Figure 1 Computed tomography showing pseudoaneurysm of the splenic artery
In view of the suspected pseudoaneurysm of the splenic artery, the decision was taken to conduct digital subtraction angiography with selective catheterization of the celiac trunk, which confirmed the diagnosis of pseudoaneurysm of the splenic artery.
Having made this diagnosis, it was decided to treat the lesion using endovascular techniques. Under local anesthesia and venous sedation, femoral access was obtained via the right lower limb, a 0.035 guidewire was advanced via the celiac trunk and splenic artery, and three 8 × 50 mm controlled detachment coils were released, followed by placement of a 6 × 50 mm balloon-expandable covered stent, with coverage from the celiac trunk to the common hepatic artery, with the objective of excluding the splenic artery. This procedure was executed with no intercurrent conditions, and the final angiographic image can be seen in Figure 2.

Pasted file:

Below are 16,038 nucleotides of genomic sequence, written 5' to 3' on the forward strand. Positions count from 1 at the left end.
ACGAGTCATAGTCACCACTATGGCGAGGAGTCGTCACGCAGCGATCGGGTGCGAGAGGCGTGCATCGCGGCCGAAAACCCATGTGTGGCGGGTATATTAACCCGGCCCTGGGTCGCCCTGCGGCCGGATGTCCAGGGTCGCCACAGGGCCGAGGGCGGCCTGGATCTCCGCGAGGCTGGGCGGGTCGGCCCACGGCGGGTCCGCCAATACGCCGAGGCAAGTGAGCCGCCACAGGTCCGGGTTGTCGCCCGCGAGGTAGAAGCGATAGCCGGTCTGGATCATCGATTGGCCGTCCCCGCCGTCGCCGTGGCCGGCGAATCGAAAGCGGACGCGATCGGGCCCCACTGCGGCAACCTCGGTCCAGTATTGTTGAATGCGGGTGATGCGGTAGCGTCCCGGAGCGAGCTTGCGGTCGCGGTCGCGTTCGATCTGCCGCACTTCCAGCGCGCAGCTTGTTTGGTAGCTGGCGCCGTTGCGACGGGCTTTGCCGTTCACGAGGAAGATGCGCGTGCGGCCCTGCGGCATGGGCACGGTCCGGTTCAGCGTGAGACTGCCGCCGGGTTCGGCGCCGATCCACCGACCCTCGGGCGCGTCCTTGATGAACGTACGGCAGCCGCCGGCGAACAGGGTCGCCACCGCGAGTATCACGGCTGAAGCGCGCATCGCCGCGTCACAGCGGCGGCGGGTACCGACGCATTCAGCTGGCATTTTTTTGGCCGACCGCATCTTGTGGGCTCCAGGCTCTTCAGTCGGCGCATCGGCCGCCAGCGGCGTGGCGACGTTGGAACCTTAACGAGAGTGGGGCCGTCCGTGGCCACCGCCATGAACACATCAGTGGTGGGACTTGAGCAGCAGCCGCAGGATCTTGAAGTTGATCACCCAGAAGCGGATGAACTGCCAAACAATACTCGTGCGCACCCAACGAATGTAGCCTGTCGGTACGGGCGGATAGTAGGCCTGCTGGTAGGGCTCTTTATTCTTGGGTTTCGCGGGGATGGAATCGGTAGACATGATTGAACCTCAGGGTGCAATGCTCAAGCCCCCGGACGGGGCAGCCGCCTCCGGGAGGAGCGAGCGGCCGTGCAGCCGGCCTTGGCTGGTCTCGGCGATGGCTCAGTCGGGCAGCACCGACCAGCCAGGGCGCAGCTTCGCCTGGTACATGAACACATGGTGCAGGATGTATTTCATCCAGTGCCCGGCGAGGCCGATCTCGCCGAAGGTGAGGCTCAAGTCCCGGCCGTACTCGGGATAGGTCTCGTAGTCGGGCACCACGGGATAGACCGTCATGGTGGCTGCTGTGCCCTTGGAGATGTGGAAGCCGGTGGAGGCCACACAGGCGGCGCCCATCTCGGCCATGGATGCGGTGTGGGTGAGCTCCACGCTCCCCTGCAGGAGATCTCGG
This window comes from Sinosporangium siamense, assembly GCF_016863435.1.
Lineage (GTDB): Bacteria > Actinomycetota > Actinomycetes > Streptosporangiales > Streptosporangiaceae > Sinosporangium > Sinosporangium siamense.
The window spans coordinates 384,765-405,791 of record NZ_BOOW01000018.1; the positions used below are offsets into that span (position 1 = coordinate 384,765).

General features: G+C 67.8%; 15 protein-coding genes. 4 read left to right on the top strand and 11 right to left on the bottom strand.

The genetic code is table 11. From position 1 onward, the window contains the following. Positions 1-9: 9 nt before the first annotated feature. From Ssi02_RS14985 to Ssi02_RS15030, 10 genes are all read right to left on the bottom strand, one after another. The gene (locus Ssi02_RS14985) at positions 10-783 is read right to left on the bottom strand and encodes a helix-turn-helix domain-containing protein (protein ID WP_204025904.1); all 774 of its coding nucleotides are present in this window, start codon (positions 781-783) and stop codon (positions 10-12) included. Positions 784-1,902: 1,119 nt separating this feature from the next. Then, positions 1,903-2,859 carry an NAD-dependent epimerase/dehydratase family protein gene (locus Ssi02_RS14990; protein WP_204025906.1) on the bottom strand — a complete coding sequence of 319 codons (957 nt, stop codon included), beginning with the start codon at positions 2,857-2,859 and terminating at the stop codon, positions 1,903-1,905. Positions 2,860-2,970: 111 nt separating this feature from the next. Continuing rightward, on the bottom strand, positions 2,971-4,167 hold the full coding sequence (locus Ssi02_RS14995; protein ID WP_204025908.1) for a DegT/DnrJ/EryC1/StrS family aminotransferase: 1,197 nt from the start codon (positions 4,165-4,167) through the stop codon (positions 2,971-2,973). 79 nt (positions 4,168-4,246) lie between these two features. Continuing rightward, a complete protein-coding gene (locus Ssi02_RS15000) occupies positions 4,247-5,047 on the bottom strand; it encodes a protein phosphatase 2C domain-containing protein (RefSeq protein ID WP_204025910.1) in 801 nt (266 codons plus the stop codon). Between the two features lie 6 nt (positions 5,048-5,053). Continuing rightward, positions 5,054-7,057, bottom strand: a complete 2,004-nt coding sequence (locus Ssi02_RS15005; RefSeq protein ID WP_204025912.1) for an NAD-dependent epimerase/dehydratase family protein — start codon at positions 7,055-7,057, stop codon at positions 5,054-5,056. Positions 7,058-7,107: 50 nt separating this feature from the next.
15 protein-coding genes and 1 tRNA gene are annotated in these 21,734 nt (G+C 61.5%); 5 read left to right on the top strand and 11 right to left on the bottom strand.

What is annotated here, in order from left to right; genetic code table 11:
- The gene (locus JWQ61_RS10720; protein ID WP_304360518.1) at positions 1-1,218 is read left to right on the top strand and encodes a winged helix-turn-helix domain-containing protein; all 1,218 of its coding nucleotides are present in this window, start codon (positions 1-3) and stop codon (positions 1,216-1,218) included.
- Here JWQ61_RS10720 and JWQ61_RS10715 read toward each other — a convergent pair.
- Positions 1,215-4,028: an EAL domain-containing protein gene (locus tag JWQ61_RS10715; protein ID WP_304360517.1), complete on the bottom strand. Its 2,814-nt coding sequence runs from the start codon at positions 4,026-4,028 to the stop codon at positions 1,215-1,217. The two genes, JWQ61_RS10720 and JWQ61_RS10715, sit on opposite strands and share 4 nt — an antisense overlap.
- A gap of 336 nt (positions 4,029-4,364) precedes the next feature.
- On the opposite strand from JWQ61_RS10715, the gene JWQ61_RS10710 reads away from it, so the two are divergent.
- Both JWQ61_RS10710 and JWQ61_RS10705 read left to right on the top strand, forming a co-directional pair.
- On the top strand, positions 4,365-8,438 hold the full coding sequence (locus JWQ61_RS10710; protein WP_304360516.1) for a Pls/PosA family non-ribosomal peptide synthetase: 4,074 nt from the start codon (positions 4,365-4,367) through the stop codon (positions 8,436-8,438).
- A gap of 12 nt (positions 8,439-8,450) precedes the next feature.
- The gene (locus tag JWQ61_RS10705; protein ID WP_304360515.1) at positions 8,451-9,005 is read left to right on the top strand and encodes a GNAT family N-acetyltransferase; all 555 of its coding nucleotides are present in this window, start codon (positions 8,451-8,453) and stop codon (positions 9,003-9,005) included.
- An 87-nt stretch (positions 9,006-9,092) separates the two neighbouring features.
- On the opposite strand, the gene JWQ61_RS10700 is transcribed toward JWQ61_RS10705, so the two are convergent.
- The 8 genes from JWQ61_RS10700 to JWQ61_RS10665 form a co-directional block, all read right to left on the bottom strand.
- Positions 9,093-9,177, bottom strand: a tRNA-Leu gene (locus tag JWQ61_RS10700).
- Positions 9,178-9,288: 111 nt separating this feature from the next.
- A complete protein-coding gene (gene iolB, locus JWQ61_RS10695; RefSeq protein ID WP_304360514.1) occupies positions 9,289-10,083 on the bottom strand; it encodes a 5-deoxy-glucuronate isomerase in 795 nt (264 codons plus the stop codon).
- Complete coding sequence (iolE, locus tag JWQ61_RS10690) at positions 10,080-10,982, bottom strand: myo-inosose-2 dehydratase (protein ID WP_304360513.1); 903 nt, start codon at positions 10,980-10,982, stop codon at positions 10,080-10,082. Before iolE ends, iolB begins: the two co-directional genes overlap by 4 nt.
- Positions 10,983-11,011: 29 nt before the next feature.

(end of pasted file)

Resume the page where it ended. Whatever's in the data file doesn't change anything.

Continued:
Figure 2 Computed tomography showing pseudoaneurysm of the splenic artery
On the fifth day after the operation, the patient was vaccinated against encapsulated bacteria and discharged from hospital for outpatients follow-up.